Avalanche and Huskies honor 11-year-old Eagle hockey player

Eagle’s 11-year-old Lewis Browning is remembered at an NHL hockey game on Friday. Browning was killed after being hit by a car in Lionshead on Thursday.
Courtesy Image

News of the tragedy that unfolded following a hockey practice in Vail on Thursday didn’t take long to reach the highest echelon of the sport.

Eagle’s Lewis Browning was honored at a National Hockey League game Friday in Denver after he was hit by a vehicle and killed Thursday in Vail.

Browning, 11, was struck on the east side of the ground level Lionshead parking structure, a City of Vail spokesperson confirmed.

The ground floor of the structure is accessed through a one-way access gate in the structure’s East Lionshead Circle entrance; the ground floor is not accessible through the structure’s main entrance on South Frontage Road.

An impromptu memorial has appeared near the area where 11-year-old Lewis Browning was killed. The ground floor of the Lionshead parking structure provides easy access to the Dobson Ice Arena, where Browning trained on Thursday.
John LaConte/Vail Daily

An initial police investigation shows no signs of reckless driving, according to the press release issued Thursday. No report was available Sunday as Vail police were still investigating the incident, a city spokesperson confirmed in an email.

Browning was leaving Dobson Ice Arena in Vail on Thursday. The east side of the Lionshead parking structure provides convenient access to the rink via the ground floor entrance to the parking structure on East Lionshead Circle.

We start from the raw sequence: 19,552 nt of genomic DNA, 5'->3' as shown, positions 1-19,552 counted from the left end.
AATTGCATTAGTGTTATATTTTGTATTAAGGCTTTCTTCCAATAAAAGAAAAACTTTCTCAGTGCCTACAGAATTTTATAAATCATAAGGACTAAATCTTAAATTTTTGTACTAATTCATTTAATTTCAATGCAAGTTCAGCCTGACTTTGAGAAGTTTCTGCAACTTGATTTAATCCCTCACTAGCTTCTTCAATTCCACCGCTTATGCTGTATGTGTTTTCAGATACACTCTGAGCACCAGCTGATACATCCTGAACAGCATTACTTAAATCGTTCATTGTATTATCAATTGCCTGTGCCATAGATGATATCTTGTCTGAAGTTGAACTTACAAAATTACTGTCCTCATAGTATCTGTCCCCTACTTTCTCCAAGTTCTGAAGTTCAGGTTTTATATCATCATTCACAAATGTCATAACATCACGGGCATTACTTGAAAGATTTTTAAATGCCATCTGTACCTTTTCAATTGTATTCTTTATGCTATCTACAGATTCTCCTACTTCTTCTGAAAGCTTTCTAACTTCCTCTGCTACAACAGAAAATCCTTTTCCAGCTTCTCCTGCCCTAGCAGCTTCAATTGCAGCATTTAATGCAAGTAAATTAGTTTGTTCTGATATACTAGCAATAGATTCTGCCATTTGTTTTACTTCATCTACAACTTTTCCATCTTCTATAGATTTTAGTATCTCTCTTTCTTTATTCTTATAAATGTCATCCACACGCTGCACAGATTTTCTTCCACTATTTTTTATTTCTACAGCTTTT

Flowers, hockey sticks and jerseys, posters and notes to Lewis now adorn the area near where Browning was struck.

Articles honoring Lewis Browning line the wall of the Lionshead car park near where the 11-year-old Eagle boy was struck by a vehicle and killed on Thursday.
John LaConte/Vail Daily

Browning was a goaltender for the local Vail Mountaineers, an under-12 hockey team.

Many of Browning’s teammates and coaches with the Vail Mountaineers were at the Colorado Avalanche game on Friday where Browning’s memory was honored with a moment of reflection.

Browning’s photo was displayed on the Jumbotron, and below the image, the ice was lit in the colors of the Colorado state flag and the players on the ice bowed their heads in remembrance.

The announcer told the crowd about the incident that happened in Vail on Thursday and what Browning means to the entire Colorado hockey community.

“Lewis’ spirit is an example of love for hockey, his teammates and the Avalanche,” he said.

Huskies drop number 30

The Battle Mountain men’s hockey team also commemorated Browning Friday by starting their game with an empty net, running the clock for 30 seconds in honor of Browning’s No. 30. The Huskies program also retired No. 30.

The Huskies split their weekend home games, losing to Chaparral 4-2 on Friday before defeating Resurrection Christian 1-0 in overtime on Saturday. The Huskies went 5-3 this season and 2-1 in the league.

“I think we fought really well,” coach Derek Byron said of the top-tier 5A competition.

“It was obviously a pretty tough weekend for everyone with Lewis passing,” Byron said, noting that many of his athletes knew Browning. “So it was quite an emotional weekend, and it was good to play well.”

The No. 2 Huskies (in Class 4A) entered Friday’s contest against the No. 8 Wolverines (in 5A) on a three-game winning streak. During that streak, they had outclassed their opponents 22-4. Saturday against Resurrection Christian, however, the Huskies had to rely on defense and stellar play from goaltender Logan Gremmer.

“Our keeper was outstanding,” Byron said of Gremmer. “He played with the lights off.”

Byron said it was an emotional weekend.

“It was really difficult for the whole community,” he said.

The Huskies will face Summit at home on January 21 at 3:30 p.m. before heading to Glenwood Springs for another championship game on January 22.

—Ryan Sederquist contributed reporting

Catherine J. Martinez